In order to help states and local governments deal with the financial pressure, Congress included $150 billion in aid in the CARES Act, or an average of $3 billion per state. While that’s helpful, it’s unlikely to plug the COVID-sized hole in the budget. Governor Cuomo (NY) is already saying it’s not enough and local lawmakers here in Texas are already hopeful that the Feds will send more money to help with infrastructure.

But where does Washington get the money?

The difference between Washington and the States is that Washington does not have to balance their budget. And right now, that’s a good thing.

As I’ve said before, interest rates are actually negative. If the US borrows $100 from banks, taxpayers only have to pay back $99.58 (including interest). When we have real public health and social welfare challenges, its money well spent.

Different visions imply different tough decisions

But we can’t always rely on bailouts from Washington. Eventually interest rates will go back up. Going forward, it’s worth thinking about our budget structure.

Today’s fundamental budget fight in Texas is between libertarians that want low taxes and low spending and communitarians who want higher taxes and higher spending. The challenge is that these two groups control two different levels of government.

At the state level, libertarians (mostly Republicans, but some Democrats) have succeeded in cutting taxes and limiting spending. That’s why they prioritized using the rainy day fund to reduce school district property taxes.

But at the local level, communitarians (mostly Democrats, but some Republicans), are happy with increasing tax revenue (funded by increasing property taxes) to spend on public investments and services, like school funding, road and hurricane infrastructure, and hospitals. That’s why they opposed the Legislature’s effort to cap the growth of property tax revenue.

The communitarians believe that if Texas won’t pass a state income tax, then they must protect the right of local governments to use growing property tax revenues without conditions. They believe that’s the only way to get the money to invest in necessary public services. As added bonuses, State law makers can’t raid those funds and during recessions, property tax revenue doesn’t decline as much as sales tax revenue.

I’m in the communitarian camp, but I think we can do better than rely on the current system.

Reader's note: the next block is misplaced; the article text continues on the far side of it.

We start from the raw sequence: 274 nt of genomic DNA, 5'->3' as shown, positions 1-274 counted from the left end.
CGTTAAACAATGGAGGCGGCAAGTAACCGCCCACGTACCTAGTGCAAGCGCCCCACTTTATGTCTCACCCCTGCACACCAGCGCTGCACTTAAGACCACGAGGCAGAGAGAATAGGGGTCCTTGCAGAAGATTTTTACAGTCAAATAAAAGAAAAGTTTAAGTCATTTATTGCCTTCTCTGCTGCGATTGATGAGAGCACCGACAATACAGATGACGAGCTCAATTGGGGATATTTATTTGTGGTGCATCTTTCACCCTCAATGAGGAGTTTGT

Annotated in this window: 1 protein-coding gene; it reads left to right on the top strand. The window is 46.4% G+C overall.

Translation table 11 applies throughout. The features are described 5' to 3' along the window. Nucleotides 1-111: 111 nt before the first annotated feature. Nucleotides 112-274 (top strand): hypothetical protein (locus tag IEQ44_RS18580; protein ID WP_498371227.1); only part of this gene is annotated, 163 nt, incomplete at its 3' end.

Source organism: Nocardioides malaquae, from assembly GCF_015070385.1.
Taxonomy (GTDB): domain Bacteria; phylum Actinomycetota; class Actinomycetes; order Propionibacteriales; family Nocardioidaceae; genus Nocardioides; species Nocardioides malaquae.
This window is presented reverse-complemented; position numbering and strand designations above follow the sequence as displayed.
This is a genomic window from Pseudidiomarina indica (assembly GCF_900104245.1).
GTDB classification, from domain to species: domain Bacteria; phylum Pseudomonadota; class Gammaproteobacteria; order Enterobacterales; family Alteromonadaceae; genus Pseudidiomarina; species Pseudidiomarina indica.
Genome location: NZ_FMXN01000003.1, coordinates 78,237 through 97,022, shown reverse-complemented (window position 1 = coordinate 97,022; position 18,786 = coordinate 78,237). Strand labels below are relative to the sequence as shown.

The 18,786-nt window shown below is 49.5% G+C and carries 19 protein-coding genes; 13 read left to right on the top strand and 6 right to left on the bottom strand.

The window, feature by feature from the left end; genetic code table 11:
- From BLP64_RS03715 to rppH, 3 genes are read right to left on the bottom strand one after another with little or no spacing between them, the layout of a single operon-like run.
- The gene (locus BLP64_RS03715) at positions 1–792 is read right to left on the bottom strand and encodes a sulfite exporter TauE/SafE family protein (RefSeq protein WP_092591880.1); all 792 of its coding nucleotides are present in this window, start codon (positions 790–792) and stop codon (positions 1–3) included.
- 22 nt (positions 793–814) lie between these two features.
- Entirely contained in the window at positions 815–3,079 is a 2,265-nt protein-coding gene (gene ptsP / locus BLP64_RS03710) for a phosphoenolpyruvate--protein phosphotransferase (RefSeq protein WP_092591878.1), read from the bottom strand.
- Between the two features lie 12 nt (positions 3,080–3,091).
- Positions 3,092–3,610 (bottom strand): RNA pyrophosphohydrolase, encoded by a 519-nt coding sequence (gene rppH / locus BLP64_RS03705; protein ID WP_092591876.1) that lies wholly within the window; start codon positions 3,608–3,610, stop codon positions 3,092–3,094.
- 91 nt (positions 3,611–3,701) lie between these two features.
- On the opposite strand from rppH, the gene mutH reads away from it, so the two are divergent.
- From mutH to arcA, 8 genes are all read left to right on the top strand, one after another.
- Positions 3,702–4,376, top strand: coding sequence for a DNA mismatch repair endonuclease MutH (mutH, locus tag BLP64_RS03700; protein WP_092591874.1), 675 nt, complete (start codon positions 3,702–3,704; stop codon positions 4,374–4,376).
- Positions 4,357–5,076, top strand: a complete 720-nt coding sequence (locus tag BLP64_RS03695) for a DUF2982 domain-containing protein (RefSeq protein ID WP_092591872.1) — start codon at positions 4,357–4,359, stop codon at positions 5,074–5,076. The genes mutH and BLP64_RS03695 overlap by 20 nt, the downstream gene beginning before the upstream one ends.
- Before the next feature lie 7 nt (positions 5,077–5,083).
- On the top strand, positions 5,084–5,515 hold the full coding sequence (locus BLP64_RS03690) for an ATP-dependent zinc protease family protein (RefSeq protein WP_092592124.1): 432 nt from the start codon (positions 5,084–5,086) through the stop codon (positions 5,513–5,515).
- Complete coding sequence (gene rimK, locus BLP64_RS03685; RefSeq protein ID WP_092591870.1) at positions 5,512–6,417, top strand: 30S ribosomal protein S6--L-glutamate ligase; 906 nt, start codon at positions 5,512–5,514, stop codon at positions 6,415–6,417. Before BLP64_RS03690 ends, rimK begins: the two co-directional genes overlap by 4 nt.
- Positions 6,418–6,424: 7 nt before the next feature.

The problem with our tax system

There are both policy and political problems for comunitarians.

First, as we talked about, because only Washington doesn’t have to balance its budget, whenever we have a recession, we’re always going to have to make tough decisions — unless Washington sends us a rescue line. It’s just a function of the economy. We can try to save more money in the rainy day fund, but too often that’s just not enough. And no, that wouldn’t change if we moved to an income tax. When the economy slows, it slows everywhere.

Not to mention, even a majority of self identified Democrats don’t support a state income tax.

Second, because a big component of our budgets are sales taxes, even if local property taxes don’t drop as much, public services will still need to be cut. A key example is that, despite reasonable property tax revenues in 2011, the Texas Legislature still cut $5 billion from public education.

Third, property taxes are difficult to plan for because today, housing prices grow faster than wages, both in urban counties and rural ones. That means disposable income for the average family can actually decline. Not to mention, as most communitarians know, that sales taxes disproportionately hit those with lower incomes. When communitarians ignore this affordability combo, we cannot be taken seriously.

Lastly, local property taxes, and the local control that goes with it, end up creating de facto gated communities to those neighborhoods with the best public services, like good schools. They also give developers leverage to force long time homeowners who can’t pay the taxes out. Both trends exacerbate economic inequality.

If you believe in government, tax smarter

Government is unique in being able to invest in public goods. But in order to do that, tax policy has to be effective and popular. Our current tax system is not robust in crises and is not politically popular – even among Republicans!

If communitarians want people to believe in a better government, we should pitch a better tax system.